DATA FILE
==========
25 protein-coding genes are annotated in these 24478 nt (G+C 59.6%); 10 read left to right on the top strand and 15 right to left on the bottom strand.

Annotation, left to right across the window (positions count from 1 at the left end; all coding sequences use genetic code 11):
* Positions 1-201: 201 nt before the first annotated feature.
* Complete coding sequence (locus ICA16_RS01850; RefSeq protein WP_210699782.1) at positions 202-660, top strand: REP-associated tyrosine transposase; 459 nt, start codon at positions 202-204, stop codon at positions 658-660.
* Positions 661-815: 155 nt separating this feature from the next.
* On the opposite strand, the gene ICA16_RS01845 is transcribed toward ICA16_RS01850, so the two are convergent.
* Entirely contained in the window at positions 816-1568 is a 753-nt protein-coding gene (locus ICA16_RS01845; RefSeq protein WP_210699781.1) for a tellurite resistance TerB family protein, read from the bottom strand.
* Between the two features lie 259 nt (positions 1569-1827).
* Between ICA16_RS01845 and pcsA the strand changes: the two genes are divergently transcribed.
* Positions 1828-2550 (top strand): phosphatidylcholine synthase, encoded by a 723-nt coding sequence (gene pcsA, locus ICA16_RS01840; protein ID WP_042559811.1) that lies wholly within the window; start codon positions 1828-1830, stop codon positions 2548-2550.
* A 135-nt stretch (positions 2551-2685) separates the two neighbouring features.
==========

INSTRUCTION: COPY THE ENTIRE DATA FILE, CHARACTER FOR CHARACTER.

25 protein-coding genes are annotated in these 24478 nt (G+C 59.6%); 10 read left to right on the top strand and 15 right to left on the bottom strand.

Annotation, left to right across the window (positions count from 1 at the left end; all coding sequences use genetic code 11):
* Positions 1-201: 201 nt before the first annotated feature.
* Complete coding sequence (locus ICA16_RS01850; RefSeq protein WP_210699782.1) at positions 202-660, top strand: REP-associated tyrosine transposase; 459 nt, start codon at positions 202-204, stop codon at positions 658-660.
* Positions 661-815: 155 nt separating this feature from the next.
* On the opposite strand, the gene ICA16_RS01845 is transcribed toward ICA16_RS01850, so the two are convergent.
* Entirely contained in the window at positions 816-1568 is a 753-nt protein-coding gene (locus ICA16_RS01845; RefSeq protein WP_210699781.1) for a tellurite resistance TerB family protein, read from the bottom strand.
* Between the two features lie 259 nt (positions 1569-1827).
* Between ICA16_RS01845 and pcsA the strand changes: the two genes are divergently transcribed.
* Positions 1828-2550 (top strand): phosphatidylcholine synthase, encoded by a 723-nt coding sequence (gene pcsA, locus ICA16_RS01840; protein ID WP_042559811.1) that lies wholly within the window; start codon positions 1828-1830, stop codon positions 2548-2550.
* A 135-nt stretch (positions 2551-2685) separates the two neighbouring features.